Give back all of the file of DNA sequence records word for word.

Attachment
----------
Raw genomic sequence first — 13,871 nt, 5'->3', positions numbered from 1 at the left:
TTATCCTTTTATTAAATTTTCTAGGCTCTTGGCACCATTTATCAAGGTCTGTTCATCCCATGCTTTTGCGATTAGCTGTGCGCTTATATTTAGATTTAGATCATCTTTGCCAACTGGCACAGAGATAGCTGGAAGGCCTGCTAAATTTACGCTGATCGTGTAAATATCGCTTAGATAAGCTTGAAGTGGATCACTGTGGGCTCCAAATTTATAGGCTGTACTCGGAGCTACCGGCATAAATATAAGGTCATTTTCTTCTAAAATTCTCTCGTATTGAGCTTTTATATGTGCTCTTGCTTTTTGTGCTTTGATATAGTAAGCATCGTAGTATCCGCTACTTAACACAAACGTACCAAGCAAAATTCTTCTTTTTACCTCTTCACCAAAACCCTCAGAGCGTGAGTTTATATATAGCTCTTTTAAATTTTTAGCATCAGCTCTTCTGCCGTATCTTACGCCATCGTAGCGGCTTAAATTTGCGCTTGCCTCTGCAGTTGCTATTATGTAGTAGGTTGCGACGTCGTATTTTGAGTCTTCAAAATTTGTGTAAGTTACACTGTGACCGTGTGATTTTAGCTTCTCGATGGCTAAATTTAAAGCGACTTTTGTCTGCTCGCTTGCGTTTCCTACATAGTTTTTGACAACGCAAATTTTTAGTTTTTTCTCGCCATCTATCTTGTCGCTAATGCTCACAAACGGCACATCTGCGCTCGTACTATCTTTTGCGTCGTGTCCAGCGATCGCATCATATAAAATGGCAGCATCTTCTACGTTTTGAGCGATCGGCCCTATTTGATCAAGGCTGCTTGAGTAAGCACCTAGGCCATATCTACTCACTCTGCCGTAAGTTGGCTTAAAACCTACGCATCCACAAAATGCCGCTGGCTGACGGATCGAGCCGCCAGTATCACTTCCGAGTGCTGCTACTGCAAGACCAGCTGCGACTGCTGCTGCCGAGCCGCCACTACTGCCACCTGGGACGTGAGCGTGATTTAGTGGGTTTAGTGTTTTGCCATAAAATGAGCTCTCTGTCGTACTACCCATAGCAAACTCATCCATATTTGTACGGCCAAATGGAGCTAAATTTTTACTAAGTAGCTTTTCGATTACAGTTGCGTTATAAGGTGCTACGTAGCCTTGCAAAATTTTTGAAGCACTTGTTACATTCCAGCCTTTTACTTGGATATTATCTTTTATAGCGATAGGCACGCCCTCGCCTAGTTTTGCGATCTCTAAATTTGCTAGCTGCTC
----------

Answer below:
Raw genomic sequence first — 13,871 nt, 5'->3', positions numbered from 1 at the left:
TTATCCTTTTATTAAATTTTCTAGGCTCTTGGCACCATTTATCAAGGTCTGTTCATCCCATGCTTTTGCGATTAGCTGTGCGCTTATATTTAGATTTAGATCATCTTTGCCAACTGGCACAGAGATAGCTGGAAGGCCTGCTAAATTTACGCTGATCGTGTAAATATCGCTTAGATAAGCTTGAAGTGGATCACTGTGGGCTCCAAATTTATAGGCTGTACTCGGAGCTACCGGCATAAATATAAGGTCATTTTCTTCTAAAATTCTCTCGTATTGAGCTTTTATATGTGCTCTTGCTTTTTGTGCTTTGATATAGTAAGCATCGTAGTATCCGCTACTTAACACAAACGTACCAAGCAAAATTCTTCTTTTTACCTCTTCACCAAAACCCTCAGAGCGTGAGTTTATATATAGCTCTTTTAAATTTTTAGCATCAGCTCTTCTGCCGTATCTTACGCCATCGTAGCGGCTTAAATTTGCGCTTGCCTCTGCAGTTGCTATTATGTAGTAGGTTGCGACGTCGTATTTTGAGTCTTCAAAATTTGTGTAAGTTACACTGTGACCGTGTGATTTTAGCTTCTCGATGGCTAAATTTAAAGCGACTTTTGTCTGCTCGCTTGCGTTTCCTACATAGTTTTTGACAACGCAAATTTTTAGTTTTTTCTCGCCATCTATCTTGTCGCTAATGCTCACAAACGGCACATCTGCGCTCGTACTATCTTTTGCGTCGTGTCCAGCGATCGCATCATATAAAATGGCAGCATCTTCTACGTTTTGAGCGATCGGCCCTATTTGATCAAGGCTGCTTGAGTAAGCACCTAGGCCATATCTACTCACTCTGCCGTAAGTTGGCTTAAAACCTACGCATCCACAAAATGCCGCTGGCTGACGGATCGAGCCGCCAGTATCACTTCCGAGTGCTGCTACTGCAAGACCAGCTGCGACTGCTGCTGCCGAGCCGCCACTACTGCCACCTGGGACGTGAGCGTGATTTAGTGGGTTTAGTGTTTTGCCATAAAATGAGCTCTCTGTCGTACTACCCATAGCAAACTCATCCATATTTGTACGGCCAAATGGAGCTAAATTTTTACTAAGTAGCTTTTCGATTACAGTTGCGTTATAAGGTGCTACGTAGCCTTGCAAAATTTTTGAAGCACTTGTTACATTCCAGCCTTTTACTTGGATATTATCTTTTATAGCGATAGGCACGCCCTCGCCTAGTTTTGCGATCTCTAAATTTGCTAGCTGCTC